Getting your tax documents together is never fun, but it doesn’t have to be a giant project either. As the end of the year approaches, take a few minutes to go through your finances and make a list of every institution you do business with – your mortgage lender, bank(s), stock brokers, crypto exchange, health insurance, etc. Create a folder with a checklist and simply add documents to it as they come in, including W-2s, 1099s, and any other document that becomes available. When in doubt, keep it! It’s better to have too much information than too little. When your checklist is complete, you’re good to go and you can get the ball rolling on your tax return. The sooner you file, the sooner you will receive your refund if you are owed one.
Wait to file until you have your tax records including:
- Forms W-2 from your employer(s)
- Forms 1099 from banks, issuing agencies and other payers including unemployment compensation, dividends, pension, annuity or retirement plan distributions
- Form 1099-K, 1099-MISC, W-2 or other income statement if you worked in the gig economy
- Form 1099-INT if you were paid interest
- Other income documents and records of digital asset transactions
- Form 1095-A, Health Insurance Marketplace Statement, to reconcile advance payments or claims Premium Tax Credits for 2022 Marketplace coverage
- IRS or other agency letters
- CP01A Notice with your new Identity Protection PIN
- Notify the IRS if your address changes and notify the Social Security Administration of a legal name change.
Remember, most income is taxable. This includes:
- Unemployment income,
- Interest received,
- Income from the gig economy, and
- Digital assets.
While you wait for your documents to be available, check out these tips from the IRS for a great summary of what to expect for the coming tax season, and please give us a call to discuss your unique tax situation or any other questions you may have.
Get Ready for what’s new for Tax Year 2022
With the end of the year approaching, time is running out to take advantage of the Tax Withholding Estimator. This online tool is designed to help taxpayers determine the right amount of tax to have withheld from their paycheck. Some people may have life changes like getting married or divorced, welcoming a child or taking on a second job. Other taxpayers may need to consider estimated tax payments due to non-wage income from unemployment, self-employment, annuity income or even digital assets. The last quarterly payment for 2022 is due on January 17, 2023. The Tax Withholding Estimator can help wage earners determine if there is a need to adjust their withholding, consider additional tax payments, or submit a new W-4 form to their employer to avoid an unexpected tax bill when they file.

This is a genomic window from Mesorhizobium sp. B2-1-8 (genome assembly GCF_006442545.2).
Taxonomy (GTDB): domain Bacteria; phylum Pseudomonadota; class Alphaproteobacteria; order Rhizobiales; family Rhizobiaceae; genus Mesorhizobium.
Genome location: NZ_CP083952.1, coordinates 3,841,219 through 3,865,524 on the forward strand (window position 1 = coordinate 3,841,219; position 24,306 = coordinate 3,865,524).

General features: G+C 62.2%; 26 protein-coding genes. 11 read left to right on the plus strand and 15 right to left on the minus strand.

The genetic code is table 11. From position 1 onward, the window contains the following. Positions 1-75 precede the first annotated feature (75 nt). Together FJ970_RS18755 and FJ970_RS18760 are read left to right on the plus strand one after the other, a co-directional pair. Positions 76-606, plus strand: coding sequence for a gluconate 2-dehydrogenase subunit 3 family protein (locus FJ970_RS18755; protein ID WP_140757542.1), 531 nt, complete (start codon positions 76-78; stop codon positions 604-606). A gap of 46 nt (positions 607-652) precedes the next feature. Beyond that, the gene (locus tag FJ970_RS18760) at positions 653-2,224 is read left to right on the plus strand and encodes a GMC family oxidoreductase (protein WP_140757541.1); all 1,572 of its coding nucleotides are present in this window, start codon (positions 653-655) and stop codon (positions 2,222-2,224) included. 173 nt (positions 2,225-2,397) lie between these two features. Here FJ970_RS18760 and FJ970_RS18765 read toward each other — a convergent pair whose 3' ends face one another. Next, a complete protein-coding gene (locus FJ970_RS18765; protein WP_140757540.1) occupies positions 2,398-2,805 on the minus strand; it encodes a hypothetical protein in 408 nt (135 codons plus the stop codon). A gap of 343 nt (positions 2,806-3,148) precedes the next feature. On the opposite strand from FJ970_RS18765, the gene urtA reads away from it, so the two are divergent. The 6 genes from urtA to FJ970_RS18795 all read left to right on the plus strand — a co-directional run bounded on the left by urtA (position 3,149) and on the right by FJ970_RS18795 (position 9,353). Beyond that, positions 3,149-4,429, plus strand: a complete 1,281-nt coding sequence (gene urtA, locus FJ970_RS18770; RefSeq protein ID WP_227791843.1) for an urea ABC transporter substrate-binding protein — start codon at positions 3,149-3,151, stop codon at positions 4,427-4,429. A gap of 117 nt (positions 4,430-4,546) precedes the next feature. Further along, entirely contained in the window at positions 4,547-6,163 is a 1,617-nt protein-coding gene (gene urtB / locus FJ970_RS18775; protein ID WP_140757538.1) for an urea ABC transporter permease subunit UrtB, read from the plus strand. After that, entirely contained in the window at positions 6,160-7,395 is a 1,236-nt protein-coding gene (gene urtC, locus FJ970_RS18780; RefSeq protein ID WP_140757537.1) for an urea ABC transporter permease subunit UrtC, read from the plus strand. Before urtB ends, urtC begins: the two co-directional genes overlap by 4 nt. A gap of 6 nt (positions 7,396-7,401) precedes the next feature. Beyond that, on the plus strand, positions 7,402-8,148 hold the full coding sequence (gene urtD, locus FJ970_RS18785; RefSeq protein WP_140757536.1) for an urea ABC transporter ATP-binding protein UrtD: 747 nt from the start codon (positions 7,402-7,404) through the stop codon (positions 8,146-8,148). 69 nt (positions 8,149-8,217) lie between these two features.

Taxpayers should report the income they earned, including from part-time work, side jobs or the sale of goods. The American Rescue Plan Act of 2021 lowered the reporting threshold for third-party networks that process payments for those doing business. Prior to 2022, Form 1099-K was issued for third-party payment network transactions only if the total number of transactions exceeded 200 for the year and the aggregate amount of these transactions exceeded $20,000. Now a single transaction exceeding $600 can trigger a 1099-K. The lower information reporting threshold and the summary of income on Form 1099-K enables taxpayers to more easily track the amounts received. Remember, money received through third-party payment applications from friends and relatives as personal gifts or reimbursements for personal expenses is not taxable. Those who receive a 1099-K reflecting income they didn’t earn should call the issuer. The IRS cannot correct it.
Credit amounts also change each year like the Child Tax Credit (CTC), Earned Income Tax Credit (EITC) and Dependent Care Credit. Taxpayers can use the Interactive Tax Assistant on IRS.gov to determine their eligibility for tax credits. Some taxpayers may qualify this year for the expanded eligibility for the Premium Tax Credit, while others may qualify for a Clean Vehicle Credit through the Inflation Reduction Act of 2022.
Refunds may be smaller in 2023. Taxpayers will not receive an additional stimulus payment with a 2023 tax refund because there were no Economic Impact Payments for 2022. In addition, taxpayers who don’t itemize and take the standard deduction, won’t be able to deduct their charitable contributions.
The IRS cautions taxpayers not to rely on receiving a 2022 federal tax refund by a certain date, especially when making major purchases or paying bills. Some returns may require additional review and may take longer. For example, the IRS and its partners in the tax industry, continue to strengthen security reviews to protect against identity theft. Additionally, refunds for people claiming the Earned Income Tax Credit (EITC) or the Additional Child Tax Credit (ACTC) can’t be issued before mid-February. The law requires the IRS to hold the entire refund – not just the portion associated with EITC or ACTC. This law helps ensure taxpayers receive the refund they’re due by giving the IRS time to detect and prevent fraud.
For taxpayers who are still waiting for confirmation that last year’s tax return processed, or for a tax year 2021 refund or stimulus payment to process, their patience is appreciated. As of November 11, 2022, the IRS had 3.7 million unprocessed individual returns received this year. These include tax year 2021 returns and late filed prior year returns. Of these, 1.7 million returns require error correction or other special handling, and 2 million are paper returns waiting to be reviewed and processed. They also had 900,000 unprocessed Forms 1040-X for amended tax returns. The IRS is processing these amended returns in the order received and the current timeframe can be more than 20 weeks. Taxpayers should continue to check Where’s My Amended Return? for the most up-to-date processing status available.